The Adventures of Young Indiana Jones – Oganga, the Giver and Taker of Life
Written by Frank Darabont (Story by George Lucas)
Directed by Simon Wincer
Edited by T.M. Christopher from Episodes 6 (“German East Africa, December 1916”) and 7 (“Congo, January 1917”)
Formats Available: VHS and DVD as Chapter 11, Disc 4, The Adventures of Young Indiana Jones: Volume Two – The War Years
December 1916: As World War I enters its third year with no end in sight to the slaughter of millions in Europe, Henry Walton Jones, Jr. (Sean Patrick Flannery), also known as Indiana Jones, is a young and brash officer in the Belgian Army. Because America was still neutral when the then 16-year-old boy enlisted, Indy is known by most of his comrades and his commanders as Lt. Henri Defense.
After some harrowing experiences in the trenches of the Western Front, Indy and his Belgian friend Remy Baudouin (Ronny Coutteure) have been transferred to Africa, where the European powers have established colonies. And even though the variety of terrain, vast expanses and dangers of all sorts of the “Dark Continent” limits the fighting from being as massively bloody as the “main war” in Europe, the effects of the global conflict are felt even in the thickest, hottest and disease ridden jungles of German East Africa and the Belgian Congo.
With their temporary sojourn with Frederick Selous and his 25th Frontiersman Battalion, Royal Fusiliers behind them, Indy and Remy have joined up with a Belgian Army unit commanded by Major Boucher (Michel Duchaussoy), an overbearing martinet of an officer who is more interested in dishing out strict discipline to his mostly-black soldiers than he is in demonstrating inspired leadership.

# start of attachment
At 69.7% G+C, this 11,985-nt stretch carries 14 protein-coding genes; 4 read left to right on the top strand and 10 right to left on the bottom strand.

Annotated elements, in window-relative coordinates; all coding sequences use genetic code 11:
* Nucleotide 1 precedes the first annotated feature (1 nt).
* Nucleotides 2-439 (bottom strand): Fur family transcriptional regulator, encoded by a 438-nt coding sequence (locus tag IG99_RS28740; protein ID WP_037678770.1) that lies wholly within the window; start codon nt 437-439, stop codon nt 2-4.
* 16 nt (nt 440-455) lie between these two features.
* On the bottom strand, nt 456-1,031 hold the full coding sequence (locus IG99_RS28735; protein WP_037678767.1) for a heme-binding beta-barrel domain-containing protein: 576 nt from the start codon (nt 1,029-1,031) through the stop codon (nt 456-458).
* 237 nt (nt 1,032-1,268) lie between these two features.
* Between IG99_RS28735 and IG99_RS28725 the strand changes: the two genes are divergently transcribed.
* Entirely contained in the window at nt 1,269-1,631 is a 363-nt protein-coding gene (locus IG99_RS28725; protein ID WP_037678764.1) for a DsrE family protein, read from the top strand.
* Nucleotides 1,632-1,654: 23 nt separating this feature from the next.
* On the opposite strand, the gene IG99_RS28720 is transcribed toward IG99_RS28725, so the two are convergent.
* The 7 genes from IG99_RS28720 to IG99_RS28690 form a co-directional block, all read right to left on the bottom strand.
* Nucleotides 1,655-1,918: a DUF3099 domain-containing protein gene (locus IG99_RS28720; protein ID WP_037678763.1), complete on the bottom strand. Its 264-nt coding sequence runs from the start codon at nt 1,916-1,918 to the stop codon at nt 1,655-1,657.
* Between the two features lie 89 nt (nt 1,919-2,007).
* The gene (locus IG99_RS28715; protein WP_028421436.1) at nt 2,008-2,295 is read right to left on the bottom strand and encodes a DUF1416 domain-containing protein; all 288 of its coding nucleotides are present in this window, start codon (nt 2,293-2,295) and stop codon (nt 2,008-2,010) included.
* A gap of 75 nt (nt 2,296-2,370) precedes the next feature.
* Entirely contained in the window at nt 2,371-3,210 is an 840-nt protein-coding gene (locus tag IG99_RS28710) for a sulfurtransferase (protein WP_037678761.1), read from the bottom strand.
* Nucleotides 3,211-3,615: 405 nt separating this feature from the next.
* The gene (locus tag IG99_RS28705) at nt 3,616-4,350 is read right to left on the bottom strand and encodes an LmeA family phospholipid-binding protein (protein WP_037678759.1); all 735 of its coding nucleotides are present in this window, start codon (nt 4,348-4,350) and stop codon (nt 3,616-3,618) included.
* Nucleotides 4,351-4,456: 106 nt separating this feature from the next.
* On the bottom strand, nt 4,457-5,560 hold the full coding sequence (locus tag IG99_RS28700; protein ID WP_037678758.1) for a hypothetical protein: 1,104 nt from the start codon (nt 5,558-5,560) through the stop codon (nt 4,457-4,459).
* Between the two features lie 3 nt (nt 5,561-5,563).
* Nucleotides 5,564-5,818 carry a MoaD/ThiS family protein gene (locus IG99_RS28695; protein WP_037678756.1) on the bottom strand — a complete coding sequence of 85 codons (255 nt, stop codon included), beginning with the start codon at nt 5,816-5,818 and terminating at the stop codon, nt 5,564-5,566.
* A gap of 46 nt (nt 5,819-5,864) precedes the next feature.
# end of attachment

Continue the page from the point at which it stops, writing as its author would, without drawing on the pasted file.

Boucher is not only a typically tyrannical colonial army officer who cares more about his personal prestige as a commander than the welfare of the Ubangi tribesmen who have been conscripted into the Army, but he also doesn’t like Lt. “Defense” very much. He thinks Indy is too reckless, insolent toward his superiors (especially Major Boucher) and isn’t ruthless enough to think like a real soldier.
His dislike for the young lieutenant comes to the fore when, during an attack on a German strongpoint in German East Africa, Indy ignores Boucher’s order to retreat and attacks a machine gun nest in an almost suicidal headlong rush. (Indy, who has been a soldier for more than a year, noticed the machine gun had jammed and saw a rare opportunity to lead a furious but successful attack on the German position.)
Boucher wants Lt. Defense to be court-martialed, but news of the young man’s daring actions have flowed up the chain of command and Indy receives a battlefield promotion to captain.
As the furious Boucher is digesting this bit of unwelcome news, his superiors order him to travel down the Ogooué River to a French outpost near the Atlantic coast of Africa to retrieve a shipment of badly-needed guns from Britain. Indy and Remy, who is a lieutenant, are also part of Boucher’s command, which consists of a company of African enlisted men and NCOs, with a handful of Belgian (white) field officers to lead them on the trek to the port city of Port-Gentil in French Equatorial Africa.
For Indy, this mission into Africa’s heart of darkness will be a dangerous challenge unlike any other he has faced before. Not only must he deal with the resentful and cruel demeanor of Maj. Boucher, but he also has to contend with the actions of one of his Ubangi NCOs, Sgt. Barthelmy (Isaach De Bankolé) when the latter disobeys an order from Boucher and takes under his care a young toddler (Mark Kaigwa), the sole survivor of a plague which decimated an entire Ubangi village.
Naturally, this act of insubordination enrages Boucher, who wants Barthelmy strongly disciplined. Indy, however, sides with the sergeant and ends up relieving Boucher of his command in what amounts to be a mutiny.